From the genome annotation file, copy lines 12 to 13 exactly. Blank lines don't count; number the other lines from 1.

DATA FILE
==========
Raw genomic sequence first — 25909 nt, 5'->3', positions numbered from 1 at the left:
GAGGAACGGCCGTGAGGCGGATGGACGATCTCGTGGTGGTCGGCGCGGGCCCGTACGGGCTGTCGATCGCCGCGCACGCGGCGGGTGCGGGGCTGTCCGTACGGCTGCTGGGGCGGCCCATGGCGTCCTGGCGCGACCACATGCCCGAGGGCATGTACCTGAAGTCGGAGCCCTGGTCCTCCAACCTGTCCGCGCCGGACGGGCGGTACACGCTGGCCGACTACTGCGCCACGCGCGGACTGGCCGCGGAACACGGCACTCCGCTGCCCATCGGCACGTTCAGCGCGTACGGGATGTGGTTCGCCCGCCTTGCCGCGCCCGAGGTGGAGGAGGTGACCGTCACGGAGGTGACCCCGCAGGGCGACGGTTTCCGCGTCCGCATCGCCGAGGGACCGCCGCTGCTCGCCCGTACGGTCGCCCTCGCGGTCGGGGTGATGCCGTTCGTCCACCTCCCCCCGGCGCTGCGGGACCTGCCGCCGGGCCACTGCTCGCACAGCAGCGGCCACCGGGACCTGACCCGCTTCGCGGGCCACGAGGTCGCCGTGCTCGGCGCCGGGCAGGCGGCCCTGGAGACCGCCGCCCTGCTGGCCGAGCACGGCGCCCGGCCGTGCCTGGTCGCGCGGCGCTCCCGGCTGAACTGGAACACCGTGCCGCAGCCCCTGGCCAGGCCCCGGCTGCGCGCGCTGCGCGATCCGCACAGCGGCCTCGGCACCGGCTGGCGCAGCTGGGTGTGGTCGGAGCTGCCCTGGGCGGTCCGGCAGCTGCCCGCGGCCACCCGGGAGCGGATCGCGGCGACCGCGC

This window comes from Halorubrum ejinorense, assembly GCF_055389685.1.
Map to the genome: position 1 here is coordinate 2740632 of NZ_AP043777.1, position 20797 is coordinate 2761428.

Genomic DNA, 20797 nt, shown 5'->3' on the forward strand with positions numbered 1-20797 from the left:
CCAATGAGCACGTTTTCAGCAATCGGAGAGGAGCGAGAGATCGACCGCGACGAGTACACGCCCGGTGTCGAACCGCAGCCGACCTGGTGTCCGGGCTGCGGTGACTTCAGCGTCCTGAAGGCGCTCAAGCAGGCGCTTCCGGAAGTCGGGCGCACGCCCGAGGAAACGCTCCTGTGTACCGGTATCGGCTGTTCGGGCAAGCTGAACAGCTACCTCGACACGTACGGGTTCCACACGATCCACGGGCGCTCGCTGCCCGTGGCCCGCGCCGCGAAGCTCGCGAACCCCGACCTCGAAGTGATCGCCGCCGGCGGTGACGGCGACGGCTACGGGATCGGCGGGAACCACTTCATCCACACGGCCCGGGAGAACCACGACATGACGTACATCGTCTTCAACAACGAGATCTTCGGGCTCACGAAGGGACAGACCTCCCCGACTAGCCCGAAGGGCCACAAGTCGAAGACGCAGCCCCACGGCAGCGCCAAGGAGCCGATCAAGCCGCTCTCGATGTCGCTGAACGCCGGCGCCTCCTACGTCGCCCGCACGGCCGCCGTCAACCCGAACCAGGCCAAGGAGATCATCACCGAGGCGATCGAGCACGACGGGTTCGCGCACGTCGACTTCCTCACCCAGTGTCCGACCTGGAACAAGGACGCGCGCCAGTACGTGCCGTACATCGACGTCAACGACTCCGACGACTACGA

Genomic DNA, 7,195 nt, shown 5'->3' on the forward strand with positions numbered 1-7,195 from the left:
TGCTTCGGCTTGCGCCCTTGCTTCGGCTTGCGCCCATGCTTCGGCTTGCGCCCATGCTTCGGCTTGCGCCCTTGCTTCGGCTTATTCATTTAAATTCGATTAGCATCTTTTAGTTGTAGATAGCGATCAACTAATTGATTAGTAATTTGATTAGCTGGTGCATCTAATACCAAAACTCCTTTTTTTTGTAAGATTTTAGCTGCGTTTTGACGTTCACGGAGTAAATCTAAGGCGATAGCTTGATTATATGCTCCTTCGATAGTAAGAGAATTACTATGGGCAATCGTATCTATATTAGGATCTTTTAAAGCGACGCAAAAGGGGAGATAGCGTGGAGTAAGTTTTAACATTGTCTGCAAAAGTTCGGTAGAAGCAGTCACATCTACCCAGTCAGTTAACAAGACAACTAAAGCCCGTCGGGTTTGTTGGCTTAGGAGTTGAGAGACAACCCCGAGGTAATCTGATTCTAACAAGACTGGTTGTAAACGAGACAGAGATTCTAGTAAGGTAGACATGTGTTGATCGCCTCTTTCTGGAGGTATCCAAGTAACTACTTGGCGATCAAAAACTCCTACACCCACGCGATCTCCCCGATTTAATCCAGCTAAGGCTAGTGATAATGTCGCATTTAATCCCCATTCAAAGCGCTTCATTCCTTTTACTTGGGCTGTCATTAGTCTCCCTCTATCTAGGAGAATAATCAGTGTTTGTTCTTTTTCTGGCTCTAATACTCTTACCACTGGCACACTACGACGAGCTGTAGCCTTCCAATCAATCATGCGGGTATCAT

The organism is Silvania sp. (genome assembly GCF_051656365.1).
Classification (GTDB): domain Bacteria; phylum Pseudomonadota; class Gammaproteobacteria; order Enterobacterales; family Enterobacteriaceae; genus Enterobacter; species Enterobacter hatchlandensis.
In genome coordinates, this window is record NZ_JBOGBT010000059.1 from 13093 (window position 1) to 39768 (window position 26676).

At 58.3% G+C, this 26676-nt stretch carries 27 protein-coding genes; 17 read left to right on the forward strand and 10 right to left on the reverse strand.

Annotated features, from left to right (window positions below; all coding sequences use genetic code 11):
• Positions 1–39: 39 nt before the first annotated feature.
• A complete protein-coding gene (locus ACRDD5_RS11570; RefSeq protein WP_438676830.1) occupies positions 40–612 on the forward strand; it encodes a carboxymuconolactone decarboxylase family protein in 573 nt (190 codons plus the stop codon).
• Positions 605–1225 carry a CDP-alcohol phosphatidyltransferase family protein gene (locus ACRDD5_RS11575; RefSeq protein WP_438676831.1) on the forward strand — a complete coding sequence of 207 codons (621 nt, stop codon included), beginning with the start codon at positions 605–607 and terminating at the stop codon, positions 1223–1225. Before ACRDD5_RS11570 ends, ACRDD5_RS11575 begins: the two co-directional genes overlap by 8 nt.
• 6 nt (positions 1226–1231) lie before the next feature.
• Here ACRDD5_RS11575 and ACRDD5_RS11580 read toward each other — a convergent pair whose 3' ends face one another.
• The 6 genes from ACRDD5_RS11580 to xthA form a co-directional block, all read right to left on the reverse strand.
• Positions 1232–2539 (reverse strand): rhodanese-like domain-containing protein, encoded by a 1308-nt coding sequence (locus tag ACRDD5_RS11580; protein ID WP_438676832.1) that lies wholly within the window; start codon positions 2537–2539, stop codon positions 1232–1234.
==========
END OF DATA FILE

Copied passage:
At 58.3% G+C, this 26676-nt stretch carries 27 protein-coding genes; 17 read left to right on the forward strand and 10 right to left on the reverse strand.

Annotated features, from left to right (window positions below; all coding sequences use genetic code 11):